Reports of cryptic species causing aspergillosis in humans are increasing in the literature. Cryptic species are defined as those which are morphologically indistinguishable, although their identifications can be confirmed using molecular or other techniques which continue to become more widely available in the clinical setting. Antifungal resistance has often been noted in these cases, and indeed there does appear to be a higher prevalence of reduced susceptibility in cryptic species. Many of these observations are published as individual case reports or as a small component of larger data sets, making it challenging to review and compare the data fully. This review article seeks to describe the susceptibility trends and key learning outcomes of specific cases of infections caused by cryptic species, including Aspergillus alliaceus, Aspergillus calidoustus, Aspergillusfelis, Aspergilluslentulus, Aspergillus tubingensis, Aspergillus viridinutans and Neosartorya pseudofischeri. These reports highlight the clinical need for full accurate identification and susceptibility testing to guide patient care.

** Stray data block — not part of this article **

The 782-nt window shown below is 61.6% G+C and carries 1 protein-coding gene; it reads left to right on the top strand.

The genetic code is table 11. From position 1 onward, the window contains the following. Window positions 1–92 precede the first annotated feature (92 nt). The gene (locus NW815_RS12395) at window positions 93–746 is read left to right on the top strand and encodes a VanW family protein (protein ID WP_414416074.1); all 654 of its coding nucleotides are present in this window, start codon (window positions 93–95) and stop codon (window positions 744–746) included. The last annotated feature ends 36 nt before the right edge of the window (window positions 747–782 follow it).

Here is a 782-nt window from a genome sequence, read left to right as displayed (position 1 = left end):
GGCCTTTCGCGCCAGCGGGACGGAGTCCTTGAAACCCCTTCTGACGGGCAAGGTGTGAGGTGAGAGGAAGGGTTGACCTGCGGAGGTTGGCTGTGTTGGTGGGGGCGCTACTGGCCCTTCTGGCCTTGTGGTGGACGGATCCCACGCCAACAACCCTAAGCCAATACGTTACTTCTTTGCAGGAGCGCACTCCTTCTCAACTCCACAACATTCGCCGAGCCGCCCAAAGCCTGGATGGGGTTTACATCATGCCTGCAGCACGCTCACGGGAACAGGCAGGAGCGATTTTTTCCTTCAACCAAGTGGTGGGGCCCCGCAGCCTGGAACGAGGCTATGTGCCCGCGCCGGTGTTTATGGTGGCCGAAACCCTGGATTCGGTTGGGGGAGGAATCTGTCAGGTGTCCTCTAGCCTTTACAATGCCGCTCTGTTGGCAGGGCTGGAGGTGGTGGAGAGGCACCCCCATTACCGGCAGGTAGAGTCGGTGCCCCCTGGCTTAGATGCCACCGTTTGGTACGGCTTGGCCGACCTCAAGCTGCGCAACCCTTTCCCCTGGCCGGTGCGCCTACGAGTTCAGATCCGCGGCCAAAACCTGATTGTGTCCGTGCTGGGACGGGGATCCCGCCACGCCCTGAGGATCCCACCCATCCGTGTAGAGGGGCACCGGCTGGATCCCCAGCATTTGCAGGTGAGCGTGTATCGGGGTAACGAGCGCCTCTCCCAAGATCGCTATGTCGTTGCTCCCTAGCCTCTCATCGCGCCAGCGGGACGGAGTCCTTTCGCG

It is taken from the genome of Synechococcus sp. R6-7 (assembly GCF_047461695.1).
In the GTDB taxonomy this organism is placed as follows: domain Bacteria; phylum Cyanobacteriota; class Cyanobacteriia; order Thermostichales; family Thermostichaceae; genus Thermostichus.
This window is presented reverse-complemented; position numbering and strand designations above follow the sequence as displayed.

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Conflict of interest
Susan Howard has received research grants from Astellas, support grants from Gilead, Pfizer and the Fungal Research Trust, travel grants from Astellas and Schering-Plough, equipment grants from the Fungal Research Trust, and has been paid for talks on behalf of Pfizer and Astellas.
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